Education: Morning Roundup [California Edition!]

Morning Roundup: From the Los Angeles Times: Thousands protest California education cuts Rallies and walkouts are largely...

Morning Roundup:

From the Los Angeles Times: Thousands protest California education cuts
Rallies and walkouts are largely peaceful, but 150 are arrested in Oakland as a freeway is blocked. The demonstrations are part of a nationwide 'Day of Action for Public Education.'

From Gawker: These College Protests Look Like So Much Fun
So, there was this big "day of action" on college campuses today. Awesome! Protests! Almost made us wish we were the ones whose quality of education was being threatened by state budget cuts. Drums! Dance parties! No School!

From the Los Angeles Times: California disqualified from receiving federal school funds
No reason was given for the decision. Education leaders announced that 15 other states and Washington, D.C., are in the running for billions in grants under the Race to the Top reform program.

From The New York Times: Teachers Suspended Over Role Model Choice
As part of a black history celebration at the end of last month, teachers in each classroom at the school chose an African-American role model. A representative child from each class wore a picture of their class pick on his or her shirt in a parade around school. The suspended teachers chose O. J. Simpson, the imprisoned former athlete; Dennis Rodman, the retired basketball player and controversy magnet; and the transvestite entertainer RuPaul, district officials said. Many other teachers chose conventional role models like President Obama.

Image via Getty.

Ottawa Humane Society / Flickr

The Trump Administration won't be remembered for being kind to animals.

In 2018, it launched a new effort to reinstate cruel hunting practices in Alaska that had been outlawed under Obama. Hunters will be able to shoot hibernating bear cubs, murder wolf and coyote cubs while in their dens, and use dogs to hunt black bears.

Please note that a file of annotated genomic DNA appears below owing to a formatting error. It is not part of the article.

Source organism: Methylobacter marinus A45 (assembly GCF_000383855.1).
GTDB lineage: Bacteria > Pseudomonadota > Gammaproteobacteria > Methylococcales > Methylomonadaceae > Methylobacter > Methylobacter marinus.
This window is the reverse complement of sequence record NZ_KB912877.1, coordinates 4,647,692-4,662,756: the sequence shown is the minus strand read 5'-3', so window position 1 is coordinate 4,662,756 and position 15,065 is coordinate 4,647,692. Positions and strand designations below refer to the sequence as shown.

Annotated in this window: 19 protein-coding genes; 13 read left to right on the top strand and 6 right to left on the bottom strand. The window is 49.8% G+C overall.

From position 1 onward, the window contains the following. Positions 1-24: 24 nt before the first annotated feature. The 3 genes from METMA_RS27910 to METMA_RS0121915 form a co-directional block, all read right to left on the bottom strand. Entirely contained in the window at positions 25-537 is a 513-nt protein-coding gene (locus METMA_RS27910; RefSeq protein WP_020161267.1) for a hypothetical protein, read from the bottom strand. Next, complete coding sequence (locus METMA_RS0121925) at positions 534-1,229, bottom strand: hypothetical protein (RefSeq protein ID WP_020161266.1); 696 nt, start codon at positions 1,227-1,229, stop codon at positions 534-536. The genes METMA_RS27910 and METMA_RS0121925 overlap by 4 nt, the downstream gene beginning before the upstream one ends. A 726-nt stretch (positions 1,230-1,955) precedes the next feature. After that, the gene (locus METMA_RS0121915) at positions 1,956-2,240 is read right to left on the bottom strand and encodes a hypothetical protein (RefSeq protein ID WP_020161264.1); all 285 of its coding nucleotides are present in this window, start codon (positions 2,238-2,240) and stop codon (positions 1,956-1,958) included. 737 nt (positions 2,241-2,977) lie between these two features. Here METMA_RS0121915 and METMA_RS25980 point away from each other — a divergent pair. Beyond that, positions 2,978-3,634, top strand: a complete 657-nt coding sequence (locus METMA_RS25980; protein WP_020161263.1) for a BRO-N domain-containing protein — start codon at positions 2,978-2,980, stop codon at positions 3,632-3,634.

Efforts to end animal cruelty by the USDA have been curtailed as well. In 2016, under the Obama Administration, the USDA issued 4,944 animal welfare citations, in two years the numbers dropped to just 1,716.

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via I love butter / Flickr

We often dismiss our dreams as nonsensical dispatches from the mind while we're deep asleep. But recent research proves that our dreams can definitely affect our waking lives.

People often dream about their significant others and studies show it actually affects how we behave towads them the next day.

"A lot of people don't pay attention to their dreams and are unaware of the impact they have on their state of mind," said Dylan Selterman, psychology lecturer at the University of Maryland, says according to The Huffington Post. "Now we have evidence that there is this association."

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via Real Time with Bill Maher / YouTube and The Late Late Show with James Corden / YouTube

A controversial editorial on America's obesity epidemic and healthcare by comedian Bill Maher on his HBO show "Real Time" inspired a thoughtful, and funny, response by James Cordon. It also made for a great debate about healthcare that Americans are avoiding.

At the end of the September 6th episode of "Real Time, " Maher turned to the camera for his usual editorial and discussed how obesity is a huge part of the healthcare debate that no one is having.

"At Next Thursday's debate, one of the candidates has to say, 'The problem with our healthcare system is Americans eat shit and too much of it.' All the candidates will mention their health plans but no one will bring up the key factor: the citizens don't lift a finger to help," Maher said sternly.

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There is no shortage of proposals from the, um, what's the word for it… huge, group of Democratic presidential candidates this year. But one may stand out from the pack as being not just bold but also necessary; during a CNN town hall about climate change Andrew Yang proposed a "green amendment" to the constitution.

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Me Too Kit

The creator of the Me Too kit — an at home rape kit that has yet to hit the market — has come under fire as sexual assault advocates argue the kit is dangerous and misleading for women.

The kit is marketed as "the first ever at home kit for commercial use," according to the company's website. "Your experience. Your kit. Your story. Your life. Your choice. Every survivor has a story, every survivor has a voice." Customers will soon be able order one of the DIY kits in order to collect evidence "within the confines of the survivor's chosen place of safety" after an assault.

"With MeToo Kit, we are able to collect DNA samples and other tissues, which upon testing can provide the necessary time-sensitive evidence required in a court of law to identify a sexual predator's involvement with sexual assault," according to the website.

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